So, the NBA players have spoken. They don't want to be like Mike, after all.
To which there is only one simple and obvious response:
No one cared about the complicated labor dispute that threatened to kill the 1995-96 NBA season.
There were lots of issues, money and angles involved, but all anyone other than David Falk and Michael Jordan cared about was whether there would be a season.
Like we should care about anything else?
Anyway, the answer is yes, there will be a season -- or so it seems with yesterday's news that the players had voted to keep their union intact, effectively ratifying the collective bargaining agreement to which their leadership and the owners agreed last month.
Basically, the players said they didn't want to decertify their union, sue the league and kill pro basketball for goodness knows how long.
For once in this decade of greed, the fans won one.
No one cares what the deal will mean down the line, which side won, who gained or lost power and leverage. It's not like anyone is going to go hungry in a league in which everyone is getting rich beyond their wildest dreams.
True, Joe Smith's first contract probably just got whacked from $60 million to $10 million, but that's his tough luck, if you can call that kind of luck tough. Maybe the next generation of college superstars will stay where they belong. In class.
Anyway, this conflict was about a lot more than one player. The decertification movement, led by Jordan and Patrick Ewing and a few powerful agents such as Falk, was just a crock of cynical, self-serving hooey. Just the rich trying to get richer at the expense of those below them on the economic ladder.
And the fans.
The collective bargaining agreement on the table will raise the average player's salary from $1.7 million to $3 million by the turn of the century. Yet Falk, who represents Jordan and Ewing, criticized it as "a major step backward."
Try not to laugh.
The real reason the agents were upset enough to attempt a revolt was that the deal includes a cap on rookie salaries, which have gone though the roof recently and made a lot of agents very rich.
I'm not a salary cap guy at all, but NBA rookie salaries clearly needed capping. It doesn't make sense to give all the big money to unproven talent. Whatever happened to the concept of salary for performance?
The other reason the agents were upset was that the deal closes a few cap loopholes, so negotiating those huge "super" contracts won't be quite so easy.
Those "super" contracts will still be signed, you know they will. And the simple truth is that the deal on the table is an excellent one for the vast majority of the players.
The players are getting a whole new revenue stream, splitting $25 million a year in licensing fees as opposed to $500,000 last year. The minimum salary will increase $50,000 for undrafted rookies and $25,000 for all others. Benefits will increase to $49 million in the last year of the contract from $34 million this season. They get an increase in revenue sharing from 53 percent to 59 percent of defined gross revenues.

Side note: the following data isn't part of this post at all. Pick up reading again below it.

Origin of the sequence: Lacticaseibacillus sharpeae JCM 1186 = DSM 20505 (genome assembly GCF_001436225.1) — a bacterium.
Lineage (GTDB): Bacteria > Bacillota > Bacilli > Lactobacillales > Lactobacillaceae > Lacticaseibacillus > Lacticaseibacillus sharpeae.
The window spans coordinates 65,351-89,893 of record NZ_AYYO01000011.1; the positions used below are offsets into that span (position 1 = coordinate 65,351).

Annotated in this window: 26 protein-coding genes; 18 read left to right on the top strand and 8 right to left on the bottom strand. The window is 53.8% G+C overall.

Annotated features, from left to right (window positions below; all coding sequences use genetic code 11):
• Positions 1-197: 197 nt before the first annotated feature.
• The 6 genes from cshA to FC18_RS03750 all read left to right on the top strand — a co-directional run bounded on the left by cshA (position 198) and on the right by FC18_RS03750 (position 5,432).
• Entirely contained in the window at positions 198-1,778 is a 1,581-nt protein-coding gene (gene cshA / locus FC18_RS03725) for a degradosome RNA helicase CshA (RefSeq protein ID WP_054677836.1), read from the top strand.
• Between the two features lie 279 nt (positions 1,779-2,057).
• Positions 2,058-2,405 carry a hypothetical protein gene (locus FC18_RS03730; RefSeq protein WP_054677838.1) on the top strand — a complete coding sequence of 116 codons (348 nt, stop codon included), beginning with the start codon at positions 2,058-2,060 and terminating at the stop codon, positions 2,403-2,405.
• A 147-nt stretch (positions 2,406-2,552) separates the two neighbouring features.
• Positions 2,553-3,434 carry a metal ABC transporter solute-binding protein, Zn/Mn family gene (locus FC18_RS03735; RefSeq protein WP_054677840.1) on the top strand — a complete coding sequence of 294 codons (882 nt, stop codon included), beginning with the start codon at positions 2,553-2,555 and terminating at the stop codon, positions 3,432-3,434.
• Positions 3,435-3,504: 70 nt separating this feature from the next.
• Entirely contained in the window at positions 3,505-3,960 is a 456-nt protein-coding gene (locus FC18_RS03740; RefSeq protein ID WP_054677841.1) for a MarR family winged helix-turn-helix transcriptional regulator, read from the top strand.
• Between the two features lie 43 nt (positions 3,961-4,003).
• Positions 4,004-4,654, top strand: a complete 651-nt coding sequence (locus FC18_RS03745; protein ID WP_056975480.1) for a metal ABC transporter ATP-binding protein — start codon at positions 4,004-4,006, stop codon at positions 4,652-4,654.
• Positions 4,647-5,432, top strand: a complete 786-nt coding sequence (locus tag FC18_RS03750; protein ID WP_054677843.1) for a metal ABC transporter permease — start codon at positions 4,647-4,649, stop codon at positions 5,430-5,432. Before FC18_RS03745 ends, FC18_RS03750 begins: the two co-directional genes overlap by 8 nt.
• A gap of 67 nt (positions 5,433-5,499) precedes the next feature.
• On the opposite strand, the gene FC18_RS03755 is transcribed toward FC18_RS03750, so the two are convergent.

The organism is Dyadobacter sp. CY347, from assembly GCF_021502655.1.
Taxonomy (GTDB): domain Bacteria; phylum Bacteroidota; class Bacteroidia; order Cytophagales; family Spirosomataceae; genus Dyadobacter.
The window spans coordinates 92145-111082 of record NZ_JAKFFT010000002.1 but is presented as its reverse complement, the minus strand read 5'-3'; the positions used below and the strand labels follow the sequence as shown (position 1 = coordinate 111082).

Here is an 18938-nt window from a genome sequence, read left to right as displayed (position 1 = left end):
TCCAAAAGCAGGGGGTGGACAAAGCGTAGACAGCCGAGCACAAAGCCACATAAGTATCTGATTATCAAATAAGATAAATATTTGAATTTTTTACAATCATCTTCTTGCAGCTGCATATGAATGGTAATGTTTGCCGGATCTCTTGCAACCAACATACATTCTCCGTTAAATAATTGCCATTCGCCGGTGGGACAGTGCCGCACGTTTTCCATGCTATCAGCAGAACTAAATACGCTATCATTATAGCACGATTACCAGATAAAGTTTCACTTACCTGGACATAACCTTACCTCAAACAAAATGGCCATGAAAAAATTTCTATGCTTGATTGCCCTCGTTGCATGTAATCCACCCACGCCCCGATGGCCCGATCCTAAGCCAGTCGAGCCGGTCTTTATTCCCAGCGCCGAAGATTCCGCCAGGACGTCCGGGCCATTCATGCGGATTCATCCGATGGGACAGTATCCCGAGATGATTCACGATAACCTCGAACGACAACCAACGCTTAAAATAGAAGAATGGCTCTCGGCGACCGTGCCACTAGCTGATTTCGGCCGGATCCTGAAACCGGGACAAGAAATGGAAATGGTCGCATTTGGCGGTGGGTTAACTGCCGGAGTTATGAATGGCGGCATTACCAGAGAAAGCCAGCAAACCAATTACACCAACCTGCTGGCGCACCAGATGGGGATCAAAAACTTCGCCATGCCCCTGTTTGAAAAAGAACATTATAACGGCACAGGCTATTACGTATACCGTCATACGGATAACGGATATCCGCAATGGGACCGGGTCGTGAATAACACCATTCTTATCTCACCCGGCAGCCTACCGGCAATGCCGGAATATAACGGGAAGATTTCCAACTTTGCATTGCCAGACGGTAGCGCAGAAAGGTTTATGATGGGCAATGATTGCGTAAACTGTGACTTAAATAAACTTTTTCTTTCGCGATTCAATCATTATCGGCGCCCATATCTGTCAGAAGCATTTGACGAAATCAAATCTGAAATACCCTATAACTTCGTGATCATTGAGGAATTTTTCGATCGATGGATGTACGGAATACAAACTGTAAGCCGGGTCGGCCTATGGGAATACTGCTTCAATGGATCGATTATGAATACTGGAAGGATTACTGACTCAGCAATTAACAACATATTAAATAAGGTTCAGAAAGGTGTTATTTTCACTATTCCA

Most importantly, the luxury tax that NBA commissioner David Stern sought -- teams would have paid for going over the cap -- is not in the deal. The owners wanted it, wanted it badly, but didn't get it. They lost to the players in these negotiations. Yet the Jordan faction still wasn't going to play ball?
Try not to laugh.
Even if there is an unseen smoking gun in there somewhere that will hurt a lot of players down the line, how bad can it really be? Harmful enough to make the players walk out on working conditions so incredibly comfortable? Get serious.
Fact is, Jordan actually was a winner yesterday even though his side lost and he won't go down as Cesar Chavez in high-tops. Killing the NBA season would have been the all-time public relations disaster, for Jordan as well as the league. He's lucky he lost.
The fans are fed up with strikes and lockouts, as the current baseball season demonstrates. And basketball, as popular as it has become, isn't woven into the fabric of the country like baseball. An off-putting basketball strike would have cut deeply into the gains the league has made.
Fortunately, only some 31 percent of the union (134 of 422 members) voted as Jordan, Falk and Ewing wished.
Not that the union and the league officials are good guys, either. Simon Gourdine, the union's executive director, used to work for the league; those who suggest he's in the league's sway probably aren't off base. And reports that Stern bullied and cajoled the players into voting for the union probably aren't exaggerated.
All of which gets us back to the original point: Who cares who won and lost, or what it all means?
The only thing anyone cares about is that there is going to be an NBA season.
And that is all we should care about, unless the players are willing to swap paychecks with us.